The providence of God led Venerable Rosalie to her eventual ministry. One night, a frantic knock shook her front door. Hysterically, a woman begged to be let inside. She screamed that two sailors were chasing her with a hatchet intending to kill her. The woman was hidden in the house and the two sailors arrived. Having not found the woman in the house they eventually left. It later emerged that the woman, whose name was Jean-Marie, was working as a prostitute. Venerable Rosalie encouraged Jean-Marie to change her life. (Many years later Venerable Rosalie received a letter from Jean-Marie thanking her for her help and advice and stating that she had emigrated to the United States and was now happily married).

THE “HARMFUL TALK OF LOCAL PEOPLE”

For many years after her encounter with Jean-Marie, Venerable Rosalie dedicated her life to assisting single pregnant women and prostitutes, this at a time when being single and pregnant created a great stigma. Word spread that Venerable Rosalie helped people in need and the local Bishop asked her to help six children who had become orphans. Within a few days homes had been found for all these children. When more prostitutes and pregnant women were coming to Venerable Rosalie and staying with her to be looked after, some members of Venerable Rosalie’s family confronted her by saying that she was dishonouring the family name and that her reputation was being ruined by the harmful talk of local people.

“I AM STAYING HERE”

“It makes us feel bad to hear the things that people are saying about you. You are going to come home with us”, they said. They picked up her belongings and waited for Venerable Rosalie to come out and come home with them. Instead, Venerable Rosalie said, “Take everything I own, if you want; but as for me, I’m staying here.”

DOING GOD’S WILL

After all, she felt she was doing God’s will by looking after these women. Venerable Rosalie obtained bigger premises and never turned away any woman in need of shelter. Eventually, other caring women joined her in her work, leading to the formation of the Institute of the Sisters of Misericorde. Sadly, Venerable Rosalie then became ill with a kidney disease. As her health worsened she prayed for the pregnant women and prostitutes in need of help and advised her sisters to always love their work of caring for them.

SACRIFICES AND WORKS FOR GOD’S GLORY

Her Bishop came to her with the Blessed Eucharist and said, “My dear child, you may die now; go and receive your crown in heaven which God has lovingly prepared for you to reward you for all the sacrifices and works which you have so generously undertaken for His glory.” The next day, 5th April 1864, Venerable Rosalie died.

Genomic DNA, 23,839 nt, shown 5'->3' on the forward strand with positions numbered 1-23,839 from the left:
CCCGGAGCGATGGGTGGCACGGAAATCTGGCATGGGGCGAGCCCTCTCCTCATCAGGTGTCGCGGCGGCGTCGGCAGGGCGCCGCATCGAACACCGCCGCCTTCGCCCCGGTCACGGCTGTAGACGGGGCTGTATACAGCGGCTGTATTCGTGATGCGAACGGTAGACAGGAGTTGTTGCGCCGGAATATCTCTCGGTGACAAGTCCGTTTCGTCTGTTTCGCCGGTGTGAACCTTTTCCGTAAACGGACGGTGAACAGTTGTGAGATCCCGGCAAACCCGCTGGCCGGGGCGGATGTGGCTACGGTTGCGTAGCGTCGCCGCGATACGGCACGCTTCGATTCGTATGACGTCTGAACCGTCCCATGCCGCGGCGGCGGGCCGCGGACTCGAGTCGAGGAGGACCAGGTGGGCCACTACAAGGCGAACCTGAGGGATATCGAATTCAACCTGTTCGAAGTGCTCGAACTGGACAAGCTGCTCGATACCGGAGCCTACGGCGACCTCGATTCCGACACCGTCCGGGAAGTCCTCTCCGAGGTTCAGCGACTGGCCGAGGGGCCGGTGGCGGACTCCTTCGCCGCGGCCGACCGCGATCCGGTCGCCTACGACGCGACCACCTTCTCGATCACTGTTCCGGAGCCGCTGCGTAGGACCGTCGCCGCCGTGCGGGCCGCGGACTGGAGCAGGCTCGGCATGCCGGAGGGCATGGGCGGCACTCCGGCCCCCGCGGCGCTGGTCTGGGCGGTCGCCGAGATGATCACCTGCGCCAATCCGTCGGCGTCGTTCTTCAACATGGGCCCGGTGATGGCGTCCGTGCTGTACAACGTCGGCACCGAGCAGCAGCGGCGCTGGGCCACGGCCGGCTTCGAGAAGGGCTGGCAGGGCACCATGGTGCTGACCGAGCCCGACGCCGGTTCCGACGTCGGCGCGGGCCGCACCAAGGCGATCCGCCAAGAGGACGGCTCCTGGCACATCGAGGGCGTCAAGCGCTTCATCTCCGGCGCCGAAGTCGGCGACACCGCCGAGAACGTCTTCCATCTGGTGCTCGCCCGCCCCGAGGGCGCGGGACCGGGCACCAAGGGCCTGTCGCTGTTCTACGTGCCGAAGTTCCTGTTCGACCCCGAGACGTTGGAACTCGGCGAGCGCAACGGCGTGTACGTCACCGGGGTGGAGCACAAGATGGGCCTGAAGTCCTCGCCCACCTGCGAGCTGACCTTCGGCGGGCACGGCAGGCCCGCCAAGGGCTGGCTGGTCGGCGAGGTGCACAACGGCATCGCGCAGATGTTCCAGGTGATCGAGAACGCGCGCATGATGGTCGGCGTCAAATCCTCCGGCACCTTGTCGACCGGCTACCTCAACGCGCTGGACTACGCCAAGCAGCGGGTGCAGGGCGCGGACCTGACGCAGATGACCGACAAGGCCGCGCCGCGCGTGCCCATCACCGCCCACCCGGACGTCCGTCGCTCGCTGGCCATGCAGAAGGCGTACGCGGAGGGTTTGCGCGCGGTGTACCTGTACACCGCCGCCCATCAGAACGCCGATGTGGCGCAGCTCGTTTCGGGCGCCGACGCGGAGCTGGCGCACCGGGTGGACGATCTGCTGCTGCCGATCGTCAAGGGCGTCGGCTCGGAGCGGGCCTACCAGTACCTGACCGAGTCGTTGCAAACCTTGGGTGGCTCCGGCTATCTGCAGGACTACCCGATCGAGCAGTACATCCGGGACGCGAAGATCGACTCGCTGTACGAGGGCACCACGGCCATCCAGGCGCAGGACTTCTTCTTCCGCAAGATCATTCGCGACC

The cause for her canonisation was presented to the Vatican. In 2013 Pope Francis declared that Rosalie should be called ‘Venerable’, a step on the road to being declared a saint.

Some years after Venerable Rosalie’s death, one of her sisters declared at a religious meeting that ‘Rosalie placed herself beyond caring about the judgments of the world, when she placed before herself only conforming to the holy will of God.’ Good advice for all of us!

– From: Spiritual Thought From Fr. Chris, 4/2017

 

 

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ST ISIDORE OF SEVILLE – AN EXAMPLE IN ALL GOOD WORKS

ST ISIDORE OF SEVILLE – AN EXAMPLE IN ALL GOOD WORKS

ST ISIDORE; BISHOP, CONFESSOR, AND DOCTOR OF THE CHURCH – FEAST DAY: APRIL 4

Isidore, a Spaniard by nationality, was born at Carthagena, while his father, Severian, was governor of the province. He received a well-rounded and pious training from his two brothers, Leander, Bishop of Seville, and Fulgentius, Bishop of Cartagena, and he came from his masters a most eminent scholar in all human knowledge and a pattern of all Christian virtues.

A most eminent scholar

After the death of Leander, he was raised to the See of Seville and made Vicar Apostolic of Spain. As a bishop he set an example in all good works and was especially solicitous in restoring ecclesiastical discipline. In a council assembled at Seville, he broke up and destroyed the heresy of the Acephali which was then threatening Spain.

A pattern of all Christian virtues

So great was the universal reputation that he had attained for piety and learning that he had scarcely been dead sixteen years when he merited to be called the Outstanding Doctor. He wrote most useful books full of learning. He presided over the fourth Council of Toledo, the most celebrated of all those convened in Spain. Finally, after having governed his See for about forty years, he went to heaven from Seville, in the year 636.

– From: An Approved English Translation of the Breviarium Romanum, Burns & Oates, London, 1964

 

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PRAYER ON GIVING ST ANTHONY’S BREAD

PRAYER ON GIVING ST ANTHONY’S BREAD

O glorious Wonder Worker, father of the poor, who by a miracle didst discover the heart of a miser buried in his gold, and who was endowed with a heart ever ready to help the distressed and afflicted – thou who dost ensure a hearing for our prayers by offering them thyself to the Lord; accept in token of our gratitude the alms which we lay at thy feet for the relief of the poor sick children.

May this alms do good to those who suffer and to ourselves. Come to their aid and to ours with the accustomed kindness; help us in our temporal needs, but still more in our spiritual necessities, now and at the hour of our death.

[Indulgence of 100 days, once a day, applicable to the souls in Purgatory.]

– Composed by Cardinal Parocchi